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Can you explain why this happens? Here are steps to reproduce the exception:

1. Drag-n-drop a TextBox on a form. Add any other focusable control such as a button on the form.
2. Add 2 event handlers for that TextBox as follow:
   private void textBox_GotFocus(object sender, EventArgs e){
      ((TextBox)sender).HideSelection = false; //<-- exception highlighted at here.
   }

   private void textBox_LostFocus(object sender, EventArgs e){
      ((TextBox)sender).HideSelection = true;
   }

3. Run the form and first click on the textBox, then click on the button then click on the textBox again -> the exception will throw: Win32Exception - error creating window handle.

The code is simply to make the HideSelection change accordingly when the textBox gets focused and loses focus.

Your help would be highly appreciated! In fact this is discovered by chance, I don't work on any project with this. So it's not urgent. :)

UPDATE

I don't know why is so volatile, I created another project and now the problem is different, there is no exception but an indefinite loop which makes the textbox flicker, the form doesn't seem to responsive, the CPU usage is consumed up to about 17-20%. The last demo is still opened and that demo still has the Win32Exception thrown. Not a clue at all. Now the code of the two projects are the same but the problems are different.

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Are using a 3rd party textbox control with GotFocus and LostFocus events? –  Jeremy Thompson Jun 6 '13 at 7:10
    
@Jeremy Thopmson These events do exist for the TextBox control, just are not available in the designer ;-) –  EtherealMonkey Jun 6 '13 at 7:19
    
@King King, the TextBox is redrawn multiple times before the form is shown. That is the first thing that I addressed when trying to diagnose your problem - I set a bool flag inside the Form_Shown() event handler and then used it to prevent the infinite loop on startup (by wrapping your code in it). After getting past the infinite loop on startup, I then tried to solve your problem, but JeffRSon beat me to it! –  EtherealMonkey Jun 6 '13 at 7:39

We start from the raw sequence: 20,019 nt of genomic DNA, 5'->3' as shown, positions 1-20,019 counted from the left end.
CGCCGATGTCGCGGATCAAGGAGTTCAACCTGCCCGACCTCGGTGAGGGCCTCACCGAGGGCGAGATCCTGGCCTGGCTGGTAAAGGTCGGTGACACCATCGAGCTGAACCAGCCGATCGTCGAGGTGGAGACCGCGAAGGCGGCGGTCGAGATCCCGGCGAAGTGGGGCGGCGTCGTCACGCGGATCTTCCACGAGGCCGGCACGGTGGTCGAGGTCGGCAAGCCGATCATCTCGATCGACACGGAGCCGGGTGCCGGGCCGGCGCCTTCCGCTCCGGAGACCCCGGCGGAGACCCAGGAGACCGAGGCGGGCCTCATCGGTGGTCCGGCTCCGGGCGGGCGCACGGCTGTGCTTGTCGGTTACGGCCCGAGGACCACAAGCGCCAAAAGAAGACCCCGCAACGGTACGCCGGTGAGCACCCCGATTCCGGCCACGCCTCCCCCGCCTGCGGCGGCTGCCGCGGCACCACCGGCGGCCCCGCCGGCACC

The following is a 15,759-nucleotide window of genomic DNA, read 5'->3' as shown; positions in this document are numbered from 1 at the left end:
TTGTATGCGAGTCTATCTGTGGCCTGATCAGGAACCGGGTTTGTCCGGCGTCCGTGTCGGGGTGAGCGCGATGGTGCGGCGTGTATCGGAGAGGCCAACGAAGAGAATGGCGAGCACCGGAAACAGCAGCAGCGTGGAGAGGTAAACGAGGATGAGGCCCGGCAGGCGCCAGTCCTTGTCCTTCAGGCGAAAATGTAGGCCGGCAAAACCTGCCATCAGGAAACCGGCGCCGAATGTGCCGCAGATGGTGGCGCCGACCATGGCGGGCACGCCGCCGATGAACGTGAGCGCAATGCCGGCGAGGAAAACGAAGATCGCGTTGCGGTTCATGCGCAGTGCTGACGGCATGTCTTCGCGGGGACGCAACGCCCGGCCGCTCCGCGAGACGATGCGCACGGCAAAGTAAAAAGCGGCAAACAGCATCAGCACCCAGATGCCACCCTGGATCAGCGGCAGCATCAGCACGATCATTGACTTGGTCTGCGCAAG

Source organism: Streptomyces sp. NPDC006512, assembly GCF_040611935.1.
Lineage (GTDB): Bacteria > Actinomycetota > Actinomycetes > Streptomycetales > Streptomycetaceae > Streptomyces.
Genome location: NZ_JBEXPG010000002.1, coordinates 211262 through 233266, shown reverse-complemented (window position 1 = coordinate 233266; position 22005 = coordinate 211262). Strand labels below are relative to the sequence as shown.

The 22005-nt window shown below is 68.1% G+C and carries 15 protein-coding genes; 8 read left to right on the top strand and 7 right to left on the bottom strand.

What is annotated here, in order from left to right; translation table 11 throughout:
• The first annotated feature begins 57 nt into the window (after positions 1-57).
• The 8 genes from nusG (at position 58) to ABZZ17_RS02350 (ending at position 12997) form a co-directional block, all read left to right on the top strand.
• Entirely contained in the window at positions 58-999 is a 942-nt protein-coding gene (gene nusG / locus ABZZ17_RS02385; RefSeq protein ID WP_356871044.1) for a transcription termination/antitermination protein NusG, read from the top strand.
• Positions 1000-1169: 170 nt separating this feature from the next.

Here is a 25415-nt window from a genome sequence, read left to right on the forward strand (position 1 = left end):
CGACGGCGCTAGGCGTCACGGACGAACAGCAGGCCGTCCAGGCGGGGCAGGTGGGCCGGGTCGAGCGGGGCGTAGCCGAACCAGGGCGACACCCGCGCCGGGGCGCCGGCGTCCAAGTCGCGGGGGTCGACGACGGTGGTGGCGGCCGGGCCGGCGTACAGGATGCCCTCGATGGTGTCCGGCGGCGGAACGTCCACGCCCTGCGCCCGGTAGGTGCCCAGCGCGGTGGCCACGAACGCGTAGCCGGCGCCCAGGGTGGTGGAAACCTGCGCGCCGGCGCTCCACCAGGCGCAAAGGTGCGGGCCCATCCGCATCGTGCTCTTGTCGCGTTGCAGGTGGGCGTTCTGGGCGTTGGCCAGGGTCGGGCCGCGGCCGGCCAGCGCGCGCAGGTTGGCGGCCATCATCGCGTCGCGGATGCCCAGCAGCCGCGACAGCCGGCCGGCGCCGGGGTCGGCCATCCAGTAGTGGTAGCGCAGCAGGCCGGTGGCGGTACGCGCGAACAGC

@EtherealMonkey thanks, I hate debugging any thing related to Paint, Redrawn, Enter, Leave, GotFocus, LostFocus... all that stuff can make the execution jump randomly and sometimes repeatedly --> baffled :) –  King King Jun 6 '13 at 7:51
    
@KingKing: Maybe in your first project the debugger is configured to show any System.ComponentModel.Win32Exception as soon as it is thrown while it isn't (yet) in the new project. –  JeffRSon Jun 6 '13 at 8:00
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3 Answers 3

up vote 2 down vote accepted

Well, there are a couple of things to note.

First of all, HideSelection doesn't hide or unhide the selection. It specifies, whether the selection will be hidden (or not) when the control loses focus. So it's pointless to change it when the TextBox becomes focus'ed.

What you're doing in LostFocus is default, btw. Why there is an exception in GotFocus is burried within Windows API, I guess. Maybe some undefined state when HideSelection checks inside a focus changed event whether the TextBox has focus or not or tries to hide the selection which is not shown. Edit: It's not the Windows API on the first hand, but the framework. It tries to "recreate the handle" in the setter of HideSelection if it is changed (don't know why yet - would have to analyse sources) and seems to fail (don't know why either). Edit2: Finally there's some problem in Win32 DestroyWindow - which leads to skipping the creation of the new window. Maybe because the old one is "in use" in the focus change events?

Interestingly, as soon as the exception occurs (for me), the LostFocus event is fired, immediately followed by GotFocus which throws another exception a.s.o. thus blocking the GUI. Both assignments to HideSelection throw the exception.

Also, when you click the TextBox, any selection is deselected automatically. This, however, is not the reason for the problem, because the exception is thrown if you change focus by pressing Tab (whose normal behaviour is to restore focus). But it may be related (state problems).

If you actually want to restore the selection, you could do it like this: